The story behind Take One for the Road

It has been strangely surreal seeing my story, “Take One for the Road” appear in Analog and it has been gratifying to hear from a number of people who liked the story. Even more fascinating are the things that people find in the story that I never knew were there myself. This really has been a dream come true.

When I sold my first story, “When I Kissed the Learned Astronomer” to InterGalactic Medicine Show, Edmund Schubert asked for a short essay on the origins of the story. He does this for every story that appears in that magazine and I think it is a good idea, if only because I am always fascinated by the origins of stories. If that is not your thing, if you simply like to read the story and enjoy it for what it is, by all means, skip this post. But if you are interested in the origins behind this story, read on.

My best stories, it seems to me, are the sum of two or more ideas. In the case of “Take One For the Road” that was no different. Back at Readercon 21, I sat in the audience listening to a panel discuss science fiction mysteries. Among the panel members were Allen Steele and Jack McDevitt. I love Jack’s science fiction mysteries and they are for me, pure joy to read because they are so much fun–exactly what science fiction should be in my mind. As I listened to the panelists talk, I realized that I should try to write the kind of story I so much enjoy reading–a puzzle story or a science fiction mystery. That evening, I thought up a problem: a crew goes to Mercury, returns without one crew member and then refuses to talk to anyone about what happened–including one another. The mystery, of course, is what the heck happened down there. That was it. That was all I was trying to do.

It was my good friend, Eric Straus, who provided the character that I eventually called Simon. I should take a moment to tell you about Eric. We met in 10th grade and quickly became good friends. I went to my first rock concert with Eric (Aerosmith, with Skid Row opening). And I did my first tequila shot with Eric many, many years later. We are still good friends today although we are no longer in high school. (I am very lucky in that most of my best friends are those people that I met in high school nearly a quarter century ago and that we have remained such good friends for so long.) Back in high school, Eric and I used to write these stories–parodies of Douglas Adams, really–which we would distribute to small audiences throughout the school. Some of those stories are pretty funny right down to this day. And Eric even has a science-fictional connection: on the street on which he lived in high school (and where his folks still live today) a few houses up on the opposite side, lived (and lives) a writer that you may have heard of: Harlan Ellison. I didn’t know who Ellison was back in high school and I must have driven past that gargoyle-laden house fifty times without knowing who lived there.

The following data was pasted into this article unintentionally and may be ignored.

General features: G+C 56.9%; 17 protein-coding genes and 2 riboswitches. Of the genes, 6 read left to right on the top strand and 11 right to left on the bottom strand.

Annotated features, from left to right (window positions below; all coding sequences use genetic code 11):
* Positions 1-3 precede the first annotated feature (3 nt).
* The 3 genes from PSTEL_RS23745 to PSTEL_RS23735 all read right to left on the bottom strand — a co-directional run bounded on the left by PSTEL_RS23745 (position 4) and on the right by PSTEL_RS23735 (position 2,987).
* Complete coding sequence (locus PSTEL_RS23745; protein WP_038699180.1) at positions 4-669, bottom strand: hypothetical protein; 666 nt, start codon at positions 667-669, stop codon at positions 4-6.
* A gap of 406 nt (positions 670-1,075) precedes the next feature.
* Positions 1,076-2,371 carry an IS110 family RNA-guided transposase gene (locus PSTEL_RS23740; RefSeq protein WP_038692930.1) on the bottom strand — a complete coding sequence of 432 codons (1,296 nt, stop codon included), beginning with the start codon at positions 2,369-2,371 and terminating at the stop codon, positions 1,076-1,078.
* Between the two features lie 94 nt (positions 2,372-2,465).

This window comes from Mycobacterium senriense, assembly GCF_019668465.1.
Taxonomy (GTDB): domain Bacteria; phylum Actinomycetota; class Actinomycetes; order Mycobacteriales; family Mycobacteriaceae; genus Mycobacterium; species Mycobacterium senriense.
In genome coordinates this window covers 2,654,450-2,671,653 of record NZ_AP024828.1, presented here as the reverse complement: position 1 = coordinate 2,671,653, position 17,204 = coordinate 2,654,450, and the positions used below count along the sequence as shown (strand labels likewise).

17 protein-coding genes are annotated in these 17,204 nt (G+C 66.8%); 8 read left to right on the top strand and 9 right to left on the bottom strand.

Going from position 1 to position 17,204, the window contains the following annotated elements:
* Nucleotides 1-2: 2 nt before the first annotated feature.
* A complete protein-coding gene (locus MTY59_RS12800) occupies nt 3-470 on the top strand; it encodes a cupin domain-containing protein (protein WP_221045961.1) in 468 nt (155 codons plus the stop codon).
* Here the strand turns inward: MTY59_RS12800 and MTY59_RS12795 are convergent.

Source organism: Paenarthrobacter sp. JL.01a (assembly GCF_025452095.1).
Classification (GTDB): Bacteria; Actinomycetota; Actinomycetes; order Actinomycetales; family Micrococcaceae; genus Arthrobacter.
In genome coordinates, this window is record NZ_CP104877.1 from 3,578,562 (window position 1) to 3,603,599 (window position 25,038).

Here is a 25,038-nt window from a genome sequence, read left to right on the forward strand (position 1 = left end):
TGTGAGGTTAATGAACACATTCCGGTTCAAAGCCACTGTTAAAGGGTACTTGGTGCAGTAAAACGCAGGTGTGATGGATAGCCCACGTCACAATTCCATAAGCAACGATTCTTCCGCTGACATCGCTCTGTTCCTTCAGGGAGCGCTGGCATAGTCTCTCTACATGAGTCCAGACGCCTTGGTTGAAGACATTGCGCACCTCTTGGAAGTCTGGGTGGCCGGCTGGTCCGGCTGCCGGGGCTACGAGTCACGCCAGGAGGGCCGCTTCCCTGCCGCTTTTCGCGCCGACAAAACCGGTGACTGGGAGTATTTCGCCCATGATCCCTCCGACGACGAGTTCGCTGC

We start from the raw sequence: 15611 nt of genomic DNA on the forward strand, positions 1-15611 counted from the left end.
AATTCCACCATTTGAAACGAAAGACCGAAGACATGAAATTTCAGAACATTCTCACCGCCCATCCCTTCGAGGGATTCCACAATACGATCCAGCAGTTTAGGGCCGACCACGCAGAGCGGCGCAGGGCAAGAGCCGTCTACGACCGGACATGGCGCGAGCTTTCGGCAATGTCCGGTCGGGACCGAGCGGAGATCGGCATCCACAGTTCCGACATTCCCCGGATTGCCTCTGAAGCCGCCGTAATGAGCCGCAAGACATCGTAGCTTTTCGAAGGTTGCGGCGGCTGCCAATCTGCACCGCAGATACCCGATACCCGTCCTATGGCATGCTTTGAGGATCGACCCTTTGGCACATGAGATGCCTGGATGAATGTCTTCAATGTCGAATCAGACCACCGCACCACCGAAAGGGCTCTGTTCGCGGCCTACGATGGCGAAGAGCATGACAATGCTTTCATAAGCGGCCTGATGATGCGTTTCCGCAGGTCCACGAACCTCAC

Eric, who now lives in New York, wrote a post about the passing of his next-door neighbor and when I read the post, I was amazed at how it read almost like a perfect story. Even more so, I was fascinated by a person who would behave the way his neighbor did. It felt like just the kind of character I needed for my story. I obtained Eric’s permission to use a fictionalized version of the character in his post in my story, to which he graciously agreed.

These two ideas: the mystery and the character combined to form the story that finally appeared in Analog. I wrote the story in July, made several false starts until I hit on the voice that I was looking for. I sent the story onto my first readers and got positive feedback from them. So at the end of July, I sent the story off to Analog. And toward the end of September, I got that simply wonderful email from Stan Schmidt saying that he was taking the story.

In an amusing side-note, I joined the Arlington Writers Group at the end of August and attended a couple of meetings. I decided to submit something for critique and submitted “Take One For the Road” to get it on the critique schedule. No sooner had I submitted it for critique (the first thing I ever submitted to the group) than did I receive Stan’s acceptance. I had to withdraw the story for critique since there was no longer a point. Fortunately, the group was very understanding at my reason why.